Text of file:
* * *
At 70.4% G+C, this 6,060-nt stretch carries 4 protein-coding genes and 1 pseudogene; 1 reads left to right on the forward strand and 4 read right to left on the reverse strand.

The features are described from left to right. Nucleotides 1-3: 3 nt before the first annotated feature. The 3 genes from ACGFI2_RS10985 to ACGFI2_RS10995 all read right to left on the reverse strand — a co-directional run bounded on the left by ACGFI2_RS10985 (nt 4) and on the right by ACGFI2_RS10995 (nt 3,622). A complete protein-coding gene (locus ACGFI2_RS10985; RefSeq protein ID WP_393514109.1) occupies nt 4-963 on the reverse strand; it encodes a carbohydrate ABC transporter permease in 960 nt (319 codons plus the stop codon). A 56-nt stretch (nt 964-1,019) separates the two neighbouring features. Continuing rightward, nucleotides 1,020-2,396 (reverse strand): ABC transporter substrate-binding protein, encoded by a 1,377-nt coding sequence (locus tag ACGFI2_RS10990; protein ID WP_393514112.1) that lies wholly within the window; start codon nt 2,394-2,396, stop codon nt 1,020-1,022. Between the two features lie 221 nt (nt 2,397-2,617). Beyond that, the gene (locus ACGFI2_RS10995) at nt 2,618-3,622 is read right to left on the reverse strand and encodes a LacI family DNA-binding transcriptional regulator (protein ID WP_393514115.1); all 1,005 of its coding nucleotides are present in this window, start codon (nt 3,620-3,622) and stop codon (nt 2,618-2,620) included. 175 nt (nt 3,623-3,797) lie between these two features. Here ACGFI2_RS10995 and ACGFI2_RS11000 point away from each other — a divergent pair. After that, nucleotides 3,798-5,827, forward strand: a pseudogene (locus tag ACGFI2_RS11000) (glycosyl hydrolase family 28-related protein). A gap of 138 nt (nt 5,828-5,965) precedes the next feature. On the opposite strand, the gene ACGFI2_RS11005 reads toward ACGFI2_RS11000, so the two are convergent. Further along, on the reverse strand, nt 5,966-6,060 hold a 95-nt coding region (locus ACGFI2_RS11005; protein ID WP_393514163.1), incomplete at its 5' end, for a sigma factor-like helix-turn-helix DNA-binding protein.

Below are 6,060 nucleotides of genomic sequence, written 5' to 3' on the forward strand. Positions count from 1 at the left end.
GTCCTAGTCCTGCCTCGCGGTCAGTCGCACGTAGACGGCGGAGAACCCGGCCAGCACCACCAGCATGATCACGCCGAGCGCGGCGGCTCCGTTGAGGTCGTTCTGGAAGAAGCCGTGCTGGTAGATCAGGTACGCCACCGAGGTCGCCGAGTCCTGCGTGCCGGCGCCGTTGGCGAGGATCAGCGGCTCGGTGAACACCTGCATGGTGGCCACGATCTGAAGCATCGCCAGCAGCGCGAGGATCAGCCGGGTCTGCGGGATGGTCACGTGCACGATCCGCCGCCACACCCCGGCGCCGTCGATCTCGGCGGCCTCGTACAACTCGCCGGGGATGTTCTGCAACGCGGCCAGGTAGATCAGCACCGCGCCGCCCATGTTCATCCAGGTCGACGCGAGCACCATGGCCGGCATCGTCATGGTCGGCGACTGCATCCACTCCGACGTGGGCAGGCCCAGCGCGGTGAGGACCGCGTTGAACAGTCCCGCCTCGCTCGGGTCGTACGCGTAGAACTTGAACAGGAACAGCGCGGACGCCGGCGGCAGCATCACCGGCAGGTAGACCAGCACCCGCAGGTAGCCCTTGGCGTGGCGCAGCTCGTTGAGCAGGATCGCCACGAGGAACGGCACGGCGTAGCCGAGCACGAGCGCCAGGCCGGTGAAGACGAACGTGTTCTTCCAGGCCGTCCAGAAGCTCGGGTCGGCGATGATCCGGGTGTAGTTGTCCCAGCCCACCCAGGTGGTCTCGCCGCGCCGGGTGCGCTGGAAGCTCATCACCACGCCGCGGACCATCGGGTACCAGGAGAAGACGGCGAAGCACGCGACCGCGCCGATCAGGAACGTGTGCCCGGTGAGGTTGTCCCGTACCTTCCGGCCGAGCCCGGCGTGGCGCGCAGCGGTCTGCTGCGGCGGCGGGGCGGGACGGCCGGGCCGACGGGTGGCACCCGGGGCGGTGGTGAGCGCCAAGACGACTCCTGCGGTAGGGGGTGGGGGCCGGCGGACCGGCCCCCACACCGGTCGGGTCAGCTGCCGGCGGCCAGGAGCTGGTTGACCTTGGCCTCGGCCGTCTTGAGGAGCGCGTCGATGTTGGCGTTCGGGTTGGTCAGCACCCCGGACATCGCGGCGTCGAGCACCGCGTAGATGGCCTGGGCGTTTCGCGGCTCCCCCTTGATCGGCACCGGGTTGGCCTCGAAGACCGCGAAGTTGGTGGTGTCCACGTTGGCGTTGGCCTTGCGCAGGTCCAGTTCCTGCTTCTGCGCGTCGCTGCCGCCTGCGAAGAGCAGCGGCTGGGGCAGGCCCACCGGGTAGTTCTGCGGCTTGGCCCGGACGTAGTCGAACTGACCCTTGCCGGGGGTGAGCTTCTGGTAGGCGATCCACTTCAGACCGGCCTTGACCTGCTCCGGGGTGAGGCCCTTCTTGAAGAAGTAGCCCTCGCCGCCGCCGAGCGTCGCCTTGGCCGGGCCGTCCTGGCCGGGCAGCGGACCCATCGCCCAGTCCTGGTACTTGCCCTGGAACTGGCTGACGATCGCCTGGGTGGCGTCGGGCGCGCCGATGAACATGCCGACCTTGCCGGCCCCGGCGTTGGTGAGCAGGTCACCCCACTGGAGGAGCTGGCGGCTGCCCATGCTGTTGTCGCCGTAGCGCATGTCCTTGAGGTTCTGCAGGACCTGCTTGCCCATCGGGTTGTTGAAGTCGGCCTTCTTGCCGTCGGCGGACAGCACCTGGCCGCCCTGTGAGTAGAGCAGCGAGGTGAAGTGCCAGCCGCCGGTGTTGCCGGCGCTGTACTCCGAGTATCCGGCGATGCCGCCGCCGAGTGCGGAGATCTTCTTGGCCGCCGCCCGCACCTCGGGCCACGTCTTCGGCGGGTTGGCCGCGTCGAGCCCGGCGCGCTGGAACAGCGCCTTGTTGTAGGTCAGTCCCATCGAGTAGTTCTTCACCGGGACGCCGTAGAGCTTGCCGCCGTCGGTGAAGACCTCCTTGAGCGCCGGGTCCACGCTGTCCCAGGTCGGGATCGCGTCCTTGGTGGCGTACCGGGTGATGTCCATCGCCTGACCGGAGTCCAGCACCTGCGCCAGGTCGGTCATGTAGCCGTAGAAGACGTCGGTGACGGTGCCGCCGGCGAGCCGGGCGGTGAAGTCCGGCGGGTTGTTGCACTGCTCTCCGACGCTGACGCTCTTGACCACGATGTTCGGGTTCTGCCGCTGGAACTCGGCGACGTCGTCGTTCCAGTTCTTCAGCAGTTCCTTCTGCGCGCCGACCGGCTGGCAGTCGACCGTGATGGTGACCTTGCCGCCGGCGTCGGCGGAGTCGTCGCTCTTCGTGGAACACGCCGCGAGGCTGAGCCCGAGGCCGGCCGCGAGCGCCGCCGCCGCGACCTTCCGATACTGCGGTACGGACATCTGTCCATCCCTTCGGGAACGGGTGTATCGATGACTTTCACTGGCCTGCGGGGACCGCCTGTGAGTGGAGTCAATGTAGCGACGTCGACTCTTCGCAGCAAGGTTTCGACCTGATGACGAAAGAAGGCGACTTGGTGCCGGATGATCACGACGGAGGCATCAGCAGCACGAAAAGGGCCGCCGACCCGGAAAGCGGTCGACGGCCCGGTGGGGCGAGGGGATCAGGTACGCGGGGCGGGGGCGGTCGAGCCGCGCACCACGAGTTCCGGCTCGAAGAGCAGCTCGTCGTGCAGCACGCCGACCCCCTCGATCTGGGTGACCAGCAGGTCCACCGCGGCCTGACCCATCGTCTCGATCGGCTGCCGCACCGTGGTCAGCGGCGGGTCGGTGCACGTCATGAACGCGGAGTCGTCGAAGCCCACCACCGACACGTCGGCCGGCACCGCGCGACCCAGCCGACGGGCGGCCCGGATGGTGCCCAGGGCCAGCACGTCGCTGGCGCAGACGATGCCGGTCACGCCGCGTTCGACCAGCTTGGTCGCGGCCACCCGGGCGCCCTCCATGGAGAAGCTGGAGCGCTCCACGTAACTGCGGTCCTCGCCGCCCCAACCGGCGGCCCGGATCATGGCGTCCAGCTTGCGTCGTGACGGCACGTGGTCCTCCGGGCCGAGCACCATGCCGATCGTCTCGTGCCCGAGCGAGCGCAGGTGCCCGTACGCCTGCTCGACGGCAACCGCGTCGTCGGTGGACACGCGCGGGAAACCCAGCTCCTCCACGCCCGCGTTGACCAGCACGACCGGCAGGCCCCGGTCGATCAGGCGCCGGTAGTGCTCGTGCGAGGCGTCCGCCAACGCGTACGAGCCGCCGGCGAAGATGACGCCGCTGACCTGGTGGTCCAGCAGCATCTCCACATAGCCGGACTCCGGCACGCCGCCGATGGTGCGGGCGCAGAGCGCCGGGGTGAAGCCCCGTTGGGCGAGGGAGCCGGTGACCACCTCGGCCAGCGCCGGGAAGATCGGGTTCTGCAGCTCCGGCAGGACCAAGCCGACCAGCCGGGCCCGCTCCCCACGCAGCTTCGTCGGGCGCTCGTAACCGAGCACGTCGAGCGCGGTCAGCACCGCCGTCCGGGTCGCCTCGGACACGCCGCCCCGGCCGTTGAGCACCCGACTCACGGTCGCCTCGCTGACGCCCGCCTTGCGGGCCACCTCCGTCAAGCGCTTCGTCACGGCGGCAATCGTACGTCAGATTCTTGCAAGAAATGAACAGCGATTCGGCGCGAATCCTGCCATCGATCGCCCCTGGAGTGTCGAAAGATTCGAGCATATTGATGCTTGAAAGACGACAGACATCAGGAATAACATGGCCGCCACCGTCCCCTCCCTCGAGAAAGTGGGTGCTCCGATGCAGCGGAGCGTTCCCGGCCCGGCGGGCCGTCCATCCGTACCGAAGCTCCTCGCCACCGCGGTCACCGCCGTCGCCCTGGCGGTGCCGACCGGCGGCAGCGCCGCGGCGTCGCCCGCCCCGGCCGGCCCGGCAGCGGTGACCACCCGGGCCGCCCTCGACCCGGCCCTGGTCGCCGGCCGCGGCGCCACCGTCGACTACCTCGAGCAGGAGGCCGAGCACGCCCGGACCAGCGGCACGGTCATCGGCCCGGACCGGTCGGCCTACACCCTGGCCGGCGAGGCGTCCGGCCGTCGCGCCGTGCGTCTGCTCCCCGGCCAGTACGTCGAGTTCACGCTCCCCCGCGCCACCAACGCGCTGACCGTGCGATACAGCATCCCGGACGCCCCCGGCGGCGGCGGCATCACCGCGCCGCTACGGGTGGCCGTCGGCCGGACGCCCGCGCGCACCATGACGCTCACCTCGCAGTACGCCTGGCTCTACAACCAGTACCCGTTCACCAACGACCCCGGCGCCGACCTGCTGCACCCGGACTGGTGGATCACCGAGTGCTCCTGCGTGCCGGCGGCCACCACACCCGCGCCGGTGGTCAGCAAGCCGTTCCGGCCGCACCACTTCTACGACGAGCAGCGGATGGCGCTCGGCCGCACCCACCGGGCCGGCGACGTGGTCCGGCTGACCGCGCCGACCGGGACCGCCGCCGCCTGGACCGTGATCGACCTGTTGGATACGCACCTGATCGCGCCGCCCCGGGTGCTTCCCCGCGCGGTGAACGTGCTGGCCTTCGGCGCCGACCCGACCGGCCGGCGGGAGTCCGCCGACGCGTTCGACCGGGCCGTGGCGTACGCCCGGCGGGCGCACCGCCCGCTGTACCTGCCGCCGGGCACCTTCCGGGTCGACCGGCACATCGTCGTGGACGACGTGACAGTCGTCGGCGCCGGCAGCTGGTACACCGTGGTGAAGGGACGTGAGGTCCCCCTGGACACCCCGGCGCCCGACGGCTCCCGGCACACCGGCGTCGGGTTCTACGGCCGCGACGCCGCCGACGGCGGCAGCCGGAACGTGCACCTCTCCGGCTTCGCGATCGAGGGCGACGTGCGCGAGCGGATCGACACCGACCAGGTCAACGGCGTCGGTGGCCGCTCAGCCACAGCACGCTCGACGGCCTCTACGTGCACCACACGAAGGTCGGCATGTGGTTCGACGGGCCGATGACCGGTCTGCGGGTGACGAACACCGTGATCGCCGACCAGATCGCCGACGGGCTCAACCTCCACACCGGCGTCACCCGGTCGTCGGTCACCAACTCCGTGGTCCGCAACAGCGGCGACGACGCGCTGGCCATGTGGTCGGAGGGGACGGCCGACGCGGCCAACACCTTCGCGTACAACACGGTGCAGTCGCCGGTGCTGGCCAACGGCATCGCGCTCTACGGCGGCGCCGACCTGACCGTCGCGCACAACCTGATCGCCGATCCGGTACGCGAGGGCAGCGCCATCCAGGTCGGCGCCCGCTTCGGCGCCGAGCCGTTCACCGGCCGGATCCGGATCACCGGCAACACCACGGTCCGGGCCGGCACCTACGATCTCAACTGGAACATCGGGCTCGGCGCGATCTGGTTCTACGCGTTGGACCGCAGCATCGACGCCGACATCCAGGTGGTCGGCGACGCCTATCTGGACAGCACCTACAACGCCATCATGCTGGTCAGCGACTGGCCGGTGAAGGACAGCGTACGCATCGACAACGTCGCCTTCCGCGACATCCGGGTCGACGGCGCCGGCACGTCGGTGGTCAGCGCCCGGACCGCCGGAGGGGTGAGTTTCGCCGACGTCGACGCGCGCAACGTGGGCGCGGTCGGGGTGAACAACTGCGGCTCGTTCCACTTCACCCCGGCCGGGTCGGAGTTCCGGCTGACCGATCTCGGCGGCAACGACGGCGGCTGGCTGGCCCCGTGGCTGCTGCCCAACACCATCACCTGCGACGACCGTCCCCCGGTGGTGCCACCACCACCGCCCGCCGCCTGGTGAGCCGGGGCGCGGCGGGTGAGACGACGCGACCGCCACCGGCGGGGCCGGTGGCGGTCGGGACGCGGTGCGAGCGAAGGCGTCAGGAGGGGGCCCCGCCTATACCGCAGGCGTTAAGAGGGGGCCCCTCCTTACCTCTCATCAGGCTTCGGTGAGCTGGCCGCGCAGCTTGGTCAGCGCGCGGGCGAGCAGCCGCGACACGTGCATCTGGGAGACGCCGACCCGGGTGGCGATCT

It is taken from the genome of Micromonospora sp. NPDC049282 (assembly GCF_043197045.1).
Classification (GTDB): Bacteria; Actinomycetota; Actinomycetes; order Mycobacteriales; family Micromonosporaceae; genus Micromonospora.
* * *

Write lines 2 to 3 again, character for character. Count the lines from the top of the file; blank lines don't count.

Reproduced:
The features are described from left to right. Nucleotides 1-3: 3 nt before the first annotated feature. The 3 genes from ACGFI2_RS10985 to ACGFI2_RS10995 all read right to left on the reverse strand — a co-directional run bounded on the left by ACGFI2_RS10985 (nt 4) and on the right by ACGFI2_RS10995 (nt 3,622). A complete protein-coding gene (locus ACGFI2_RS10985; RefSeq protein ID WP_393514109.1) occupies nt 4-963 on the reverse strand; it encodes a carbohydrate ABC transporter permease in 960 nt (319 codons plus the stop codon). A 56-nt stretch (nt 964-1,019) separates the two neighbouring features. Continuing rightward, nucleotides 1,020-2,396 (reverse strand): ABC transporter substrate-binding protein, encoded by a 1,377-nt coding sequence (locus tag ACGFI2_RS10990; protein ID WP_393514112.1) that lies wholly within the window; start codon nt 2,394-2,396, stop codon nt 1,020-1,022. Between the two features lie 221 nt (nt 2,397-2,617). Beyond that, the gene (locus ACGFI2_RS10995) at nt 2,618-3,622 is read right to left on the reverse strand and encodes a LacI family DNA-binding transcriptional regulator (protein ID WP_393514115.1); all 1,005 of its coding nucleotides are present in this window, start codon (nt 3,620-3,622) and stop codon (nt 2,618-2,620) included. 175 nt (nt 3,623-3,797) lie between these two features. Here ACGFI2_RS10995 and ACGFI2_RS11000 point away from each other — a divergent pair. After that, nucleotides 3,798-5,827, forward strand: a pseudogene (locus tag ACGFI2_RS11000) (glycosyl hydrolase family 28-related protein). A gap of 138 nt (nt 5,828-5,965) precedes the next feature. On the opposite strand, the gene ACGFI2_RS11005 reads toward ACGFI2_RS11000, so the two are convergent. Further along, on the reverse strand, nt 5,966-6,060 hold a 95-nt coding region (locus ACGFI2_RS11005; protein ID WP_393514163.1), incomplete at its 5' end, for a sigma factor-like helix-turn-helix DNA-binding protein.

Below are 6,060 nucleotides of genomic sequence, written 5' to 3' on the forward strand. Positions count from 1 at the left end.